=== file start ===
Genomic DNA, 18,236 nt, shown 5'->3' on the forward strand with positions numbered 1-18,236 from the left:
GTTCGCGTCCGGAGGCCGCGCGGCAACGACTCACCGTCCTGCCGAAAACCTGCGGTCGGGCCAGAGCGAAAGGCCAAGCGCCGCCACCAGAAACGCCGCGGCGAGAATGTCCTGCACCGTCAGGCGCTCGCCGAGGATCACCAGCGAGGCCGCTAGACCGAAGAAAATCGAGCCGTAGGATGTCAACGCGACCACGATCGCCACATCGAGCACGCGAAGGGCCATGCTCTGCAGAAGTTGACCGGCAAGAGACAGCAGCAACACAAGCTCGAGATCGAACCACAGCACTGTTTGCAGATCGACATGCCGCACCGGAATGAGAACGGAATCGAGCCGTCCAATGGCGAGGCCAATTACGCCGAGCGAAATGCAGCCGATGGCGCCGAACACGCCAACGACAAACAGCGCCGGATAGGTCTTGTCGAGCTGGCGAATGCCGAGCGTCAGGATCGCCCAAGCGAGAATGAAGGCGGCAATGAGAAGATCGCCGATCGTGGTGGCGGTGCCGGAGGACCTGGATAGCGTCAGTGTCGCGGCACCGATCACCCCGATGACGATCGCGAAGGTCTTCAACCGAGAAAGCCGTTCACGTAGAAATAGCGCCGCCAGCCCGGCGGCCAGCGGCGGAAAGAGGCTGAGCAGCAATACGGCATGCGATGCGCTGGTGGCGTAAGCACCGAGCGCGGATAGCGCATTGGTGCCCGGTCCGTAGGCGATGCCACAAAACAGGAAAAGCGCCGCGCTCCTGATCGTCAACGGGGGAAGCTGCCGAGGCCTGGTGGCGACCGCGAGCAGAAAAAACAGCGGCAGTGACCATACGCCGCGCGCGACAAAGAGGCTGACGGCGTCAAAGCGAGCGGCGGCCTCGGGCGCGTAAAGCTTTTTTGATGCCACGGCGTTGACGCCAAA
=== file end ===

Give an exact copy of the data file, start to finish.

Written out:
Genomic DNA, 18,236 nt, shown 5'->3' on the forward strand with positions numbered 1-18,236 from the left:
GTTCGCGTCCGGAGGCCGCGCGGCAACGACTCACCGTCCTGCCGAAAACCTGCGGTCGGGCCAGAGCGAAAGGCCAAGCGCCGCCACCAGAAACGCCGCGGCGAGAATGTCCTGCACCGTCAGGCGCTCGCCGAGGATCACCAGCGAGGCCGCTAGACCGAAGAAAATCGAGCCGTAGGATGTCAACGCGACCACGATCGCCACATCGAGCACGCGAAGGGCCATGCTCTGCAGAAGTTGACCGGCAAGAGACAGCAGCAACACAAGCTCGAGATCGAACCACAGCACTGTTTGCAGATCGACATGCCGCACCGGAATGAGAACGGAATCGAGCCGTCCAATGGCGAGGCCAATTACGCCGAGCGAAATGCAGCCGATGGCGCCGAACACGCCAACGACAAACAGCGCCGGATAGGTCTTGTCGAGCTGGCGAATGCCGAGCGTCAGGATCGCCCAAGCGAGAATGAAGGCGGCAATGAGAAGATCGCCGATCGTGGTGGCGGTGCCGGAGGACCTGGATAGCGTCAGTGTCGCGGCACCGATCACCCCGATGACGATCGCGAAGGTCTTCAACCGAGAAAGCCGTTCACGTAGAAATAGCGCCGCCAGCCCGGCGGCCAGCGGCGGAAAGAGGCTGAGCAGCAATACGGCATGCGATGCGCTGGTGGCGTAAGCACCGAGCGCGGATAGCGCATTGGTGCCCGGTCCGTAGGCGATGCCACAAAACAGGAAAAGCGCCGCGCTCCTGATCGTCAACGGGGGAAGCTGCCGAGGCCTGGTGGCGACCGCGAGCAGAAAAAACAGCGGCAGTGACCATACGCCGCGCGCGACAAAGAGGCTGACGGCGTCAAAGCGAGCGGCGGCCTCGGGCGCGTAAAGCTTTTTTGATGCCACGGCGTTGACGCCAAA